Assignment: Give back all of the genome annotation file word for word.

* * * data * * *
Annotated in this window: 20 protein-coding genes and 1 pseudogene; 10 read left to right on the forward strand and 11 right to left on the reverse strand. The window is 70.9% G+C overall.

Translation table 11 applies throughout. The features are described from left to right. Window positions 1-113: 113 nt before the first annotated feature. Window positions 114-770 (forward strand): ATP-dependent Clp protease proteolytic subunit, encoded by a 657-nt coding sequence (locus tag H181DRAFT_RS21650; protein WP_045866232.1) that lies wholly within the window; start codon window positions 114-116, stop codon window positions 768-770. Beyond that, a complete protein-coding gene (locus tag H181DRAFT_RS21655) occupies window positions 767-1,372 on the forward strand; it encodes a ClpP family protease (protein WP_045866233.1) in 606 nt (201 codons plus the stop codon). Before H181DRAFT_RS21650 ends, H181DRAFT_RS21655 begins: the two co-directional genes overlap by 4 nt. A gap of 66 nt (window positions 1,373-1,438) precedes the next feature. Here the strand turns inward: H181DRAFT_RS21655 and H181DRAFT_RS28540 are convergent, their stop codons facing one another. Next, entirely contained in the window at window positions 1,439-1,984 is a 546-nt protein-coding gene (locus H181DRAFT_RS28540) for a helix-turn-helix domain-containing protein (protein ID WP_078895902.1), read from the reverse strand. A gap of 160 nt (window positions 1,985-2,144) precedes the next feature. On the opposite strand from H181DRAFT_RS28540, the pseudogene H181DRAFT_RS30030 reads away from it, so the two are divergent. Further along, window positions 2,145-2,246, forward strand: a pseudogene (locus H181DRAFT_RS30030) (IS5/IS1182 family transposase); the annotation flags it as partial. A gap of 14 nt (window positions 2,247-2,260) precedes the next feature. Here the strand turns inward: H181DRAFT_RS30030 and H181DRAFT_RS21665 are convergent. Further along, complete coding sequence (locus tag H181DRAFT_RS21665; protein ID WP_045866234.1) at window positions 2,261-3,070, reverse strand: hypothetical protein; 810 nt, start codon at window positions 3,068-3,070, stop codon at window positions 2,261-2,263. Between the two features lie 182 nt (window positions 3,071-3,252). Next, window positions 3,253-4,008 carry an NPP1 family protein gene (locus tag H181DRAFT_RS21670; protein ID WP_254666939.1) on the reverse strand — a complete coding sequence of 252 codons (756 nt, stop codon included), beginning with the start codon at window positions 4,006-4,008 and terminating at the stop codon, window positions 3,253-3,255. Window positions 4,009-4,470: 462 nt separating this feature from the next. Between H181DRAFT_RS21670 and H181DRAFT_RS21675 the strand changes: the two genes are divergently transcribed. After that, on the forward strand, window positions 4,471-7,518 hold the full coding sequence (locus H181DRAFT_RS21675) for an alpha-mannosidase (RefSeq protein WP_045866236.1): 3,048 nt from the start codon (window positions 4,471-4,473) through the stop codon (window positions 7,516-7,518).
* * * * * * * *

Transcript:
Annotated in this window: 20 protein-coding genes and 1 pseudogene; 10 read left to right on the forward strand and 11 right to left on the reverse strand. The window is 70.9% G+C overall.

Translation table 11 applies throughout. The features are described from left to right. Window positions 1-113: 113 nt before the first annotated feature. Window positions 114-770 (forward strand): ATP-dependent Clp protease proteolytic subunit, encoded by a 657-nt coding sequence (locus tag H181DRAFT_RS21650; protein WP_045866232.1) that lies wholly within the window; start codon window positions 114-116, stop codon window positions 768-770. Beyond that, a complete protein-coding gene (locus tag H181DRAFT_RS21655) occupies window positions 767-1,372 on the forward strand; it encodes a ClpP family protease (protein WP_045866233.1) in 606 nt (201 codons plus the stop codon). Before H181DRAFT_RS21650 ends, H181DRAFT_RS21655 begins: the two co-directional genes overlap by 4 nt. A gap of 66 nt (window positions 1,373-1,438) precedes the next feature. Here the strand turns inward: H181DRAFT_RS21655 and H181DRAFT_RS28540 are convergent, their stop codons facing one another. Next, entirely contained in the window at window positions 1,439-1,984 is a 546-nt protein-coding gene (locus H181DRAFT_RS28540) for a helix-turn-helix domain-containing protein (protein ID WP_078895902.1), read from the reverse strand. A gap of 160 nt (window positions 1,985-2,144) precedes the next feature. On the opposite strand from H181DRAFT_RS28540, the pseudogene H181DRAFT_RS30030 reads away from it, so the two are divergent. Further along, window positions 2,145-2,246, forward strand: a pseudogene (locus H181DRAFT_RS30030) (IS5/IS1182 family transposase); the annotation flags it as partial. A gap of 14 nt (window positions 2,247-2,260) precedes the next feature. Here the strand turns inward: H181DRAFT_RS30030 and H181DRAFT_RS21665 are convergent. Further along, complete coding sequence (locus tag H181DRAFT_RS21665; protein ID WP_045866234.1) at window positions 2,261-3,070, reverse strand: hypothetical protein; 810 nt, start codon at window positions 3,068-3,070, stop codon at window positions 2,261-2,263. Between the two features lie 182 nt (window positions 3,071-3,252). Next, window positions 3,253-4,008 carry an NPP1 family protein gene (locus tag H181DRAFT_RS21670; protein ID WP_254666939.1) on the reverse strand — a complete coding sequence of 252 codons (756 nt, stop codon included), beginning with the start codon at window positions 4,006-4,008 and terminating at the stop codon, window positions 3,253-3,255. Window positions 4,009-4,470: 462 nt separating this feature from the next. Between H181DRAFT_RS21670 and H181DRAFT_RS21675 the strand changes: the two genes are divergently transcribed. After that, on the forward strand, window positions 4,471-7,518 hold the full coding sequence (locus H181DRAFT_RS21675) for an alpha-mannosidase (RefSeq protein WP_045866236.1): 3,048 nt from the start codon (window positions 4,471-4,473) through the stop codon (window positions 7,516-7,518).